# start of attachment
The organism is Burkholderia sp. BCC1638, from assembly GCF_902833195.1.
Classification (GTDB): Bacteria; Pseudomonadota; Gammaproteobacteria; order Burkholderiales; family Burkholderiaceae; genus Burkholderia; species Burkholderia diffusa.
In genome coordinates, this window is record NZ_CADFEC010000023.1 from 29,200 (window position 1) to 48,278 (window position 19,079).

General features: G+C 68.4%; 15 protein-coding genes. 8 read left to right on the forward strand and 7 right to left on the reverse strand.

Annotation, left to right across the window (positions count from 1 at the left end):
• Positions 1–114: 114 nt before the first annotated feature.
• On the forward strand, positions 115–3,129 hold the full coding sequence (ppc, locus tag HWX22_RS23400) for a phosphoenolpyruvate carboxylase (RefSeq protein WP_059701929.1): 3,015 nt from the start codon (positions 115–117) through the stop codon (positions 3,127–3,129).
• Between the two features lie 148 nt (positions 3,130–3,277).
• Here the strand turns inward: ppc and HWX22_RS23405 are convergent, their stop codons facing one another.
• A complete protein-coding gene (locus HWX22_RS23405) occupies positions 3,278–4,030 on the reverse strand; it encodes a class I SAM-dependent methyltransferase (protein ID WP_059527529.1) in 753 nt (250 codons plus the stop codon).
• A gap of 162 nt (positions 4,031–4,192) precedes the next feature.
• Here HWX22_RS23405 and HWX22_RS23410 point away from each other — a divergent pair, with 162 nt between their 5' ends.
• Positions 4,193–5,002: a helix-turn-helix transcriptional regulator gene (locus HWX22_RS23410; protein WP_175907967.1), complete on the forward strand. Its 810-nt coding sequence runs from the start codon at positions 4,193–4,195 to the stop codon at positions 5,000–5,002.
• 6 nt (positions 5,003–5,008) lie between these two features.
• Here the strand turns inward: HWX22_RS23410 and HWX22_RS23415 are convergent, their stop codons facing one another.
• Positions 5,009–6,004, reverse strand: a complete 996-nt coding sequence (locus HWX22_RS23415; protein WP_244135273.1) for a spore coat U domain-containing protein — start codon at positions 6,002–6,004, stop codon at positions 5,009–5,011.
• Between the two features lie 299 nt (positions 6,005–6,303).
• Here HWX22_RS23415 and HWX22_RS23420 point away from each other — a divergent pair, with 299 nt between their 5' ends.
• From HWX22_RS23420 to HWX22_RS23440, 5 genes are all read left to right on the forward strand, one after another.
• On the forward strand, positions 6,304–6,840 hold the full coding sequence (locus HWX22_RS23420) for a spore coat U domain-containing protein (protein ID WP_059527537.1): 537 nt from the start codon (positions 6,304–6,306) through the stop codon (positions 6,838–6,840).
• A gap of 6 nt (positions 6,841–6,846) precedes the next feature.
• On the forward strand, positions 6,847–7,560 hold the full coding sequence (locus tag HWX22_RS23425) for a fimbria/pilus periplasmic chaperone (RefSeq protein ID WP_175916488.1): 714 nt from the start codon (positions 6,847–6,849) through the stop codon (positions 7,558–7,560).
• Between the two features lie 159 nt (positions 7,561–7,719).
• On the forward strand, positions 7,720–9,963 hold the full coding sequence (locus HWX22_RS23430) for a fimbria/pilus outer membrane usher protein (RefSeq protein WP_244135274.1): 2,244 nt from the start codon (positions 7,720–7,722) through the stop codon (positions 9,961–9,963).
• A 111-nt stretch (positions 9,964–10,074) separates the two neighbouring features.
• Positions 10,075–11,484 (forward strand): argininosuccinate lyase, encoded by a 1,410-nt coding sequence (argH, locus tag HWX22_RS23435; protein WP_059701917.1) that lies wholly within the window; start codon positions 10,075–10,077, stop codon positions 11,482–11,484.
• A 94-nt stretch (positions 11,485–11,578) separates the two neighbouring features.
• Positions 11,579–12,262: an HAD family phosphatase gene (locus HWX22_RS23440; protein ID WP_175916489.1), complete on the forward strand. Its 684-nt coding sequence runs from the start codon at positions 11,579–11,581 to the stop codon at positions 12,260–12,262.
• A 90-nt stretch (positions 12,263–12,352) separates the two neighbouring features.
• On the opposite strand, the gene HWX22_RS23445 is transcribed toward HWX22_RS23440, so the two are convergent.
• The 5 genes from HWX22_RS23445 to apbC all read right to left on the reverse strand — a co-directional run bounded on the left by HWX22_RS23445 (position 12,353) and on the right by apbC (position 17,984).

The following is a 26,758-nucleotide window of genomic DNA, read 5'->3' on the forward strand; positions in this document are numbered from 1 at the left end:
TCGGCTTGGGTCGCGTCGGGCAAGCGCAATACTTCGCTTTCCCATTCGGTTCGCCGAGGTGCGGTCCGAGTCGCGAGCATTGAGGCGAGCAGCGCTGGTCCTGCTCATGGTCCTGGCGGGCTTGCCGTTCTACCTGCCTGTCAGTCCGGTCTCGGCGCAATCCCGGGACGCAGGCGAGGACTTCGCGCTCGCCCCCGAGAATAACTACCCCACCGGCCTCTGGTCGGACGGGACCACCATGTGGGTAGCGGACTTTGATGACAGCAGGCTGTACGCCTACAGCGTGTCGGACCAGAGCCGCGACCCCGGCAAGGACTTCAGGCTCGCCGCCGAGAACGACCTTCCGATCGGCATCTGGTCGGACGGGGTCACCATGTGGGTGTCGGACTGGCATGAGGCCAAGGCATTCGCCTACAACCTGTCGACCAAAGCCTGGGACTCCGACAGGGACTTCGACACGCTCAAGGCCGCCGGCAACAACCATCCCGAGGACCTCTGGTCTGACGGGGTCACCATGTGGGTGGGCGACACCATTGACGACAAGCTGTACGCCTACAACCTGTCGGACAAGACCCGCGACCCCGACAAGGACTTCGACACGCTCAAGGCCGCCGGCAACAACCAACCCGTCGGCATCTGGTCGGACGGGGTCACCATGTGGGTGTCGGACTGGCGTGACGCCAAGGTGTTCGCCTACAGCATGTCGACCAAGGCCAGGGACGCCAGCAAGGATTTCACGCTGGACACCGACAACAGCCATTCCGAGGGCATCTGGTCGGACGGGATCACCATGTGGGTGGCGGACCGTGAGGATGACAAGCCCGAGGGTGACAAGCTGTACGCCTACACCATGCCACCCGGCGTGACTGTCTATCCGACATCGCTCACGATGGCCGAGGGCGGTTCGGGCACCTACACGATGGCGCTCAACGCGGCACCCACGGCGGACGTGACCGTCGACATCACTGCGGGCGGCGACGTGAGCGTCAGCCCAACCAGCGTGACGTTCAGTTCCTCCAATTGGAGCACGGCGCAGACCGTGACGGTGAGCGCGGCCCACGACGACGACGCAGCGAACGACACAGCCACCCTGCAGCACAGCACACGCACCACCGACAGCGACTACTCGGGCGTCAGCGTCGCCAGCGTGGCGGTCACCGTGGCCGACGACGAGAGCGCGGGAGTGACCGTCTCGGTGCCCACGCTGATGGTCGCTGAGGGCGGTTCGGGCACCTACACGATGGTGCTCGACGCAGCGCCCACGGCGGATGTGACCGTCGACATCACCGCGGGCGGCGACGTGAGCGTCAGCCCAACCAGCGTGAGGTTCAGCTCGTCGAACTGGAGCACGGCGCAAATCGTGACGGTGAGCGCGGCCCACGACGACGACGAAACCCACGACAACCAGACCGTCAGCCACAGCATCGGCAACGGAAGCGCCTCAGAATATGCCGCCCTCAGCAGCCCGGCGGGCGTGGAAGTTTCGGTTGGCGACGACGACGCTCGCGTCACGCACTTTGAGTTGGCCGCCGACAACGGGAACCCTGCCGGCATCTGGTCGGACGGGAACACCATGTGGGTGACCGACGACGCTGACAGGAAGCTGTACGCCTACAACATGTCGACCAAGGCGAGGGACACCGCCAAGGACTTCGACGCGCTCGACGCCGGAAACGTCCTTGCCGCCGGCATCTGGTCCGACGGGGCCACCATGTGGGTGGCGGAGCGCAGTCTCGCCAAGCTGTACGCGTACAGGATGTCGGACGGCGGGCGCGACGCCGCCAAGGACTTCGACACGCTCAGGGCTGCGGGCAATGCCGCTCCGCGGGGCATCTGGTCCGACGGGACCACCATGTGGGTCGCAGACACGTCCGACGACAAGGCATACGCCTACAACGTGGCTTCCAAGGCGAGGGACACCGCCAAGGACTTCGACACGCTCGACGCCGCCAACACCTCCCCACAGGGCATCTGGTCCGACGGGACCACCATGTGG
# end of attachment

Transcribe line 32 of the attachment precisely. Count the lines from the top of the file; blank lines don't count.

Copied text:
The following is a 26,758-nucleotide window of genomic DNA, read 5'->3' on the forward strand; positions in this document are numbered from 1 at the left end: